“The Game Has Virtually Stumbled”

The next essay in “Sherlock Holmes and Philosophy” is “”The Game Has Virtually Stumbled” by Tom Dowd.  I find this essay a bit puzzling, actually, because it talks a bit about virtual worlds and the theory that these are created by everything, including the original books and stories, but mostly talks about how Dowd doesn’t have the deductive ability to be like Holmes and that games not doing or being able to do that when they can for other games like shooters or racing games and so on and so forth.  Games, he argues help us become assassins or race car drivers or soldiers, but they don’t help us become detectives like would be required for Holmes.

The first thing I’d note is that if we want to become those things, the games he mentions in the genres he mentions don’t really do that either.  Games have varying degrees of realism, but the games that most help us do those things tend to be ones that move away from being realistic towards accessibility.  We generally don’t actually go through the steps to reload a weapon to reload it in those games.  Driving is simplified.  Even the romance options that he mentions from Mass Effect are very, very limited compared to doing those things in real life (in general, reduced to saying the right things and pursuing it).  So if you were really trying to be a soldier or an assassin or a race car driver or someone pursuing a relationship, pretty much all games wouldn’t let you really do that either.  So the fact that games won’t let him be Holmes doesn’t actually distinguish those games from the games he mentions.

The second thing is that there are a number of games — perhaps not the Holmes ones — that actually try to do that.  The “Arkham Asylum” games added detective vision which helps the player notice things that they might not notice otherwise, a mechanic that the recent “Spider-man” game more or less copied.  And in Persona 5 the player gets “Third Eye” which lets them see which containers have things in them and the places they can climb or drop from and things of interest so that they stand out.  While they don’t replicate Holmes’ knowledge base, the mechanisms do replicate his ability to scan a room and note even trivial things that are actually important, which does let the player be Holmes in that regard.  So while it may not be in the Holmes games themselves, there are improvements in the genres that Dowd doesn’t mention that could let us be a bit more like Holmes without having to do it all ourselves.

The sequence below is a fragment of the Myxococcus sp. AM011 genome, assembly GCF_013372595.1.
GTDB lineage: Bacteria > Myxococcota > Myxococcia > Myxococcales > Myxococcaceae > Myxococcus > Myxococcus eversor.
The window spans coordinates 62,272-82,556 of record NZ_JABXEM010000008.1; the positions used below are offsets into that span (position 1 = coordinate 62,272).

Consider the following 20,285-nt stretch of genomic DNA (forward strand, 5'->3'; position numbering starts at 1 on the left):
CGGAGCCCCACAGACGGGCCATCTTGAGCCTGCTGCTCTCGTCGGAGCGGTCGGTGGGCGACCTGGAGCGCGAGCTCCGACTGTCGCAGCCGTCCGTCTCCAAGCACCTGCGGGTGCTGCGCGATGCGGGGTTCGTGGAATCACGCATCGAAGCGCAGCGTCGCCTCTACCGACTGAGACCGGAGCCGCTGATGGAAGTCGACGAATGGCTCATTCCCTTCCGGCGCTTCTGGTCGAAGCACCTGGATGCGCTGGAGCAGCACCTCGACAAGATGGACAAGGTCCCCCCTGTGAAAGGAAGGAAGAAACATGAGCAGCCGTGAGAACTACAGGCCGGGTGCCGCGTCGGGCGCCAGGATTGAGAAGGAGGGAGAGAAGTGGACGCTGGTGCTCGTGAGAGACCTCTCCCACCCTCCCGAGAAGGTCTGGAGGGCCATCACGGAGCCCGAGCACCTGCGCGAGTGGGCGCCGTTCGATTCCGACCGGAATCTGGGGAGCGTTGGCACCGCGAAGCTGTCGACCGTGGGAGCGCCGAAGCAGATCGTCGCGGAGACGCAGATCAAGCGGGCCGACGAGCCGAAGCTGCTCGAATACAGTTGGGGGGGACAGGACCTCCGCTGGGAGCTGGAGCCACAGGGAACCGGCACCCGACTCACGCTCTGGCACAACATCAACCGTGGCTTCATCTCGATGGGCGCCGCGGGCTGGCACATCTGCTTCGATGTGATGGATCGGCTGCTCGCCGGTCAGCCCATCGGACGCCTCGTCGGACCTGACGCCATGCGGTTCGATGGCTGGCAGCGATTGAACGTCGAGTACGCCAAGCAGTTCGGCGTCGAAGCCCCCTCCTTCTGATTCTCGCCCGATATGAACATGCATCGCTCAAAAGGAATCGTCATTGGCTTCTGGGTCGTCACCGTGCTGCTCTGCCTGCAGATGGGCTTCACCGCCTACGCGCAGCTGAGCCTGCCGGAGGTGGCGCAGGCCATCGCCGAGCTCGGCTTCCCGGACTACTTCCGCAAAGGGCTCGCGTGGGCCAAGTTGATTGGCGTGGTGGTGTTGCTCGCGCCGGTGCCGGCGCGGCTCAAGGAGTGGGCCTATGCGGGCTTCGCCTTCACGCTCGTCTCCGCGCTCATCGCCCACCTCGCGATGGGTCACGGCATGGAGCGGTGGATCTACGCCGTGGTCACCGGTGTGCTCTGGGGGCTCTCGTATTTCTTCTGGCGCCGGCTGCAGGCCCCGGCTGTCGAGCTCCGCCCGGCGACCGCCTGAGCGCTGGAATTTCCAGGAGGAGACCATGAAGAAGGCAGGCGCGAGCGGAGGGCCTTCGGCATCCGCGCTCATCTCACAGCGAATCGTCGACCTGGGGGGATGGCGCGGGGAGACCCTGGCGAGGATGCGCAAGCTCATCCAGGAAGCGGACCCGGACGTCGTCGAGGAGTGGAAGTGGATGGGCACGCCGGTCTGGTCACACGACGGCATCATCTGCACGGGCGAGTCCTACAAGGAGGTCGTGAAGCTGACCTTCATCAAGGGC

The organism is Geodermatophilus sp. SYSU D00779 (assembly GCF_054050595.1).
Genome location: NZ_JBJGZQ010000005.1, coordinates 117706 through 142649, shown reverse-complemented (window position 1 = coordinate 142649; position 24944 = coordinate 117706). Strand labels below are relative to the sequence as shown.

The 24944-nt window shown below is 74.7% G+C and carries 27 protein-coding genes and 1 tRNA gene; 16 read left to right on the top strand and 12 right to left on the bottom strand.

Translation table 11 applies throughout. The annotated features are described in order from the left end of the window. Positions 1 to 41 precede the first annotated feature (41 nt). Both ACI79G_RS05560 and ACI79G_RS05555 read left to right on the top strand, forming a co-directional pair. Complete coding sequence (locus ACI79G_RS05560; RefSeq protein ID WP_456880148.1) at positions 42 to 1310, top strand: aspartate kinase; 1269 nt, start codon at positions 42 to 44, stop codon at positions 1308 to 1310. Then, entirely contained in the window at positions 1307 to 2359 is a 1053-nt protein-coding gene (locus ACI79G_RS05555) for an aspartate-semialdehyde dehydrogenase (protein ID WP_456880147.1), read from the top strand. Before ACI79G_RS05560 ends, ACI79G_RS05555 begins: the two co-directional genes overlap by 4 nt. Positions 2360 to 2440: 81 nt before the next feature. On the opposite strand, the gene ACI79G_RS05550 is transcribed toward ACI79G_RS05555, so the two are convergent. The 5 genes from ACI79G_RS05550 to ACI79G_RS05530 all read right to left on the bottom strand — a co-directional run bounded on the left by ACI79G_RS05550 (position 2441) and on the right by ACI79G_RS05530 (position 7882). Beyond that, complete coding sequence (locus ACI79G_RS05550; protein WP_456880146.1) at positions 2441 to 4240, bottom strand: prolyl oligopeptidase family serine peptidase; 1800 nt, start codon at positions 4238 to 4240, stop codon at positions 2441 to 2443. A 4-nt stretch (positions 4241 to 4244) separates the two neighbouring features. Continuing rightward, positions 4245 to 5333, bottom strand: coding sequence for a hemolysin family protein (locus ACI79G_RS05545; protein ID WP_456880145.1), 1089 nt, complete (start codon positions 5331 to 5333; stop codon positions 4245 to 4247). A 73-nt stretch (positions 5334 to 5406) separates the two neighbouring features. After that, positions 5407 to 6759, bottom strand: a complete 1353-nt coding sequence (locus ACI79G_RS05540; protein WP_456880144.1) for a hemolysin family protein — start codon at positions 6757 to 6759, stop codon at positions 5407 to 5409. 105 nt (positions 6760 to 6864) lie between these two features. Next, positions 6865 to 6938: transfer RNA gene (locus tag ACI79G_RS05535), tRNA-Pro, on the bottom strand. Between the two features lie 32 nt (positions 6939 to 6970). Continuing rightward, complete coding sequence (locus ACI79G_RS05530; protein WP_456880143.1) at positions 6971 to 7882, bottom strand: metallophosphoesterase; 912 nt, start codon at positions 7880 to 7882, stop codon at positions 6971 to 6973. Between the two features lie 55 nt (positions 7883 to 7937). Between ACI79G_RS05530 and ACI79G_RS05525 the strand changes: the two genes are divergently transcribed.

That being said, I think the biggest complaint here is that even with the fact that the deductive requirements of the games being limited — as they are in the adventure genre in general — Dowd still can’t figure them out himself and so feels like the game is requiring him to have more deductive ability than he has to complete them.  The problem here is that those who aren’t as good at FPS or driving games and don’t have the skills to play them would say the same thing about his examples.  I am not great at FPS gameplay, and so often skip the games or can’t complete them even if I like other elements of them (like the story).  I used to love Formula 1 racing games, but had to give up on the more modern ones because the move to realism left me unable to even get around the track in any reasonable way, leaving me frustrated.  And that was almost certainly a couple of decades ago, and so I imagine that any games in that space are even worse today.  And everyone would note that in both those cases the games are still far, far easier and hold your hand far more than reality would.

I could complain that the games don’t handhold me enough.  Or I could take the more reasonable tack and note that I’m just not all that great at that gameplay and either would have to practice more, focus on less realistic games, or give up the genre if neither of those options work for me.  For Dowd, he might be able to help himself by using a walkthrough to get past the things he finds too difficult to figure out.  Because if he really wants the game to get more realistic and properly represent deduction, it would only get more difficult for him, not less.

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